October 31, 2011 at 10:37 PM  
Blogger Mama Forestdweller said...

This is just a gorgeous post - thanks for much for writing it. What a beautiful story to own as your history - I love it!

I celebrate this day in a similar fashion, honoring those gone before. As years pass I see such beauty in this holiday and this time of year. It seems that I feel my ancestors calling me every autumn, now. I keep writing about it on my blog, too, because I can't stop thinking about it...!

Happy All Hallows to you!

October 31, 2011 at 11:14 PM  
Blogger JD Lynn said...

A happy and blessed Halloween to you, Jenna.

You can't know what an inspiration you have been to me lately, but I am thankful.

October 31, 2011 at 11:37 PM  
Blogger cynthia said...

i so agree with Panswife this was a lovely posting and gives me strength to read it to try to live it. I wish i had and Anna in my past.

October 31, 2011 at 11:43 PM  
Blogger cynthia said...

i so agree with Panswife this was a lovely posting and gives me strength to read it to try to live it. I wish i had an Anna in my past.

October 31, 2011 at 11:44 PM  
Blogger cynthia said...

sorry for the double posting.. cynthia

October 31, 2011 at 11:44 PM  
Blogger Unknown said...

On the night the veil thinned 30 years ago, I went on a date with the man I later married. He passed 9 years ago.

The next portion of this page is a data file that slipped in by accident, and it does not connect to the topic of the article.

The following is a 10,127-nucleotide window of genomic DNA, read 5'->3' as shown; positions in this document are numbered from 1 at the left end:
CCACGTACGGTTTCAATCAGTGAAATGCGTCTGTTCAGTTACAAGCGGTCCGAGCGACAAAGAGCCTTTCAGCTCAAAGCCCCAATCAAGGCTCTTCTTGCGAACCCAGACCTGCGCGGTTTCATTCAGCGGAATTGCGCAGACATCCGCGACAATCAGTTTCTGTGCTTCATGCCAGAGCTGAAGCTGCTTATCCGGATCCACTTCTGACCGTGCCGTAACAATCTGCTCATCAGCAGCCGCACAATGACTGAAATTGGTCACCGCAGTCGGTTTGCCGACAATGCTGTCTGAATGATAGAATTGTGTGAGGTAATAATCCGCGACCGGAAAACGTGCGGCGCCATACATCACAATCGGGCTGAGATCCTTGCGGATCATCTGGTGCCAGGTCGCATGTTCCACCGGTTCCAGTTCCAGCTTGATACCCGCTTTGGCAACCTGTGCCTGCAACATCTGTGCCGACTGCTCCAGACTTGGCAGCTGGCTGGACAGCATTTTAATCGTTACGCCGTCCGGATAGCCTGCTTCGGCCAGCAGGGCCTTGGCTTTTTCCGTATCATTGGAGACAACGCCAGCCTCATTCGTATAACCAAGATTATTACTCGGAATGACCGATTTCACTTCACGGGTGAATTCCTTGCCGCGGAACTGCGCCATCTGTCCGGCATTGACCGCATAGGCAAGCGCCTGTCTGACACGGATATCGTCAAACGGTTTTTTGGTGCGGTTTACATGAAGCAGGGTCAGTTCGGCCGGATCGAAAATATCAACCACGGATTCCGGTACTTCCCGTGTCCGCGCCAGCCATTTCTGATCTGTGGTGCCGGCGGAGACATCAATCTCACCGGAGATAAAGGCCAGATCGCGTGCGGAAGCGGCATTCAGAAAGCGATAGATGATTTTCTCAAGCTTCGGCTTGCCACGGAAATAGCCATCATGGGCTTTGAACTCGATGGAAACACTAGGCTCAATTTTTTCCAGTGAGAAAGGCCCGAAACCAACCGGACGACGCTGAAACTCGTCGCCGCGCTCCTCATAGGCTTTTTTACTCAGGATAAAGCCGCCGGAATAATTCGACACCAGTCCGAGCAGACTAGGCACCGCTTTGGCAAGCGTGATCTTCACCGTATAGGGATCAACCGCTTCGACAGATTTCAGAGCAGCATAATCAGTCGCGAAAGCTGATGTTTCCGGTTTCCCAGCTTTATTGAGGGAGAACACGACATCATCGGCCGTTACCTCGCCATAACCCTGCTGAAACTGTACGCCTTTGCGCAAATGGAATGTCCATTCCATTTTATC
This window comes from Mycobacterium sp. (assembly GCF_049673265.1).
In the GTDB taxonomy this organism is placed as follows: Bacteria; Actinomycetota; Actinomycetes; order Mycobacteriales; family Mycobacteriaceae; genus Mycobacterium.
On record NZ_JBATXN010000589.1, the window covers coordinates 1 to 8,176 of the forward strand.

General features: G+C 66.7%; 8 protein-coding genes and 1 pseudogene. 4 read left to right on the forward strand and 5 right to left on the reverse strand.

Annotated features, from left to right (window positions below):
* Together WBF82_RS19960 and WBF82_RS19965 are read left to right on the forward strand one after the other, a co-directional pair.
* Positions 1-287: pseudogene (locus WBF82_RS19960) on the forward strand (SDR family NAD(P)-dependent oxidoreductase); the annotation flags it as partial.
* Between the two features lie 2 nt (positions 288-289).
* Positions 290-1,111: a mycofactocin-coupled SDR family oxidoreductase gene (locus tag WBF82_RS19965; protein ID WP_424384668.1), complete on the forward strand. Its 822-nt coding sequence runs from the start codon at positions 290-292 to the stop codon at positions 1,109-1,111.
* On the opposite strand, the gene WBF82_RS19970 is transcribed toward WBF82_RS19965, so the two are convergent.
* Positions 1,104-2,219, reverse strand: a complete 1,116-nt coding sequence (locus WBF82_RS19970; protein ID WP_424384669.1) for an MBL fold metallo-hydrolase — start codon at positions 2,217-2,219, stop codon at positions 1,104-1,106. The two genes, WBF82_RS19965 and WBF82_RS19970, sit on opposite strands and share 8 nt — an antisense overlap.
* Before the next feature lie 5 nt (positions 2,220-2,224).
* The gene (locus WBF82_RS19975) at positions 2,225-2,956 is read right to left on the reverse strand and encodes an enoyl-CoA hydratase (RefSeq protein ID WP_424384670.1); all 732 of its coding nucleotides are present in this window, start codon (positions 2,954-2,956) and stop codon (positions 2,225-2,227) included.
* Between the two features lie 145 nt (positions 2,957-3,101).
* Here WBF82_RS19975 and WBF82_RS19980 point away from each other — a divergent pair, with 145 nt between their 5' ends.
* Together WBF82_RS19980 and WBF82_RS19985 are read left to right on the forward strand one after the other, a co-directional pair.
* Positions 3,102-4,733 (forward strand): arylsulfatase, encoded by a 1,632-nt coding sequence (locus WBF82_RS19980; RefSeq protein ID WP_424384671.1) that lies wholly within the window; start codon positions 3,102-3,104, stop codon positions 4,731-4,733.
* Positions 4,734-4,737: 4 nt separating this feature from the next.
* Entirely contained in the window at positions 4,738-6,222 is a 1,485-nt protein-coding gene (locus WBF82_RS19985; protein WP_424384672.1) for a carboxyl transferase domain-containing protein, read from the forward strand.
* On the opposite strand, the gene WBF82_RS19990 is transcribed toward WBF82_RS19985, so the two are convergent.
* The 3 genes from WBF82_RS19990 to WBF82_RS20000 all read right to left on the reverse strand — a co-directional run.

On this night I think of that date, our lives together, the love we shared, and my gratitude for a truly divine soulmate.

This night is sacred to me.

November 1, 2011 at 12:17 AM  
Blogger David Shearer said...

Some of your best writing yet on this blog. Speaking from the heart, good work Jenna.

November 1, 2011 at 12:40 AM  
Blogger Goat Song said...

Beautiful Jenna... :) I loved the story of your heritage.

Hallows is a special day to me as well, for many of the same reasons as you. You have put into words what I have always failed to do. Thank you.

November 1, 2011 at 1:01 AM  
Blogger embracingitall said...

Beautifully written Jenna. Like so many traditions, it seems commercilisation has taken over what is otherwise a beautiful and meaningful ceremony. Here in Australia people try to cash in on Halloween, but like every other celebration that orginiated in the Nothern Hemisphere, it is out of whack and doesn't fit in with our seasons. Jacinta

November 1, 2011 at 6:13 AM  
Blogger Jennifer said...

For want of a better word, Amen.

November 1, 2011 at 6:35 AM  
Blogger Jude said...

Beautiful story.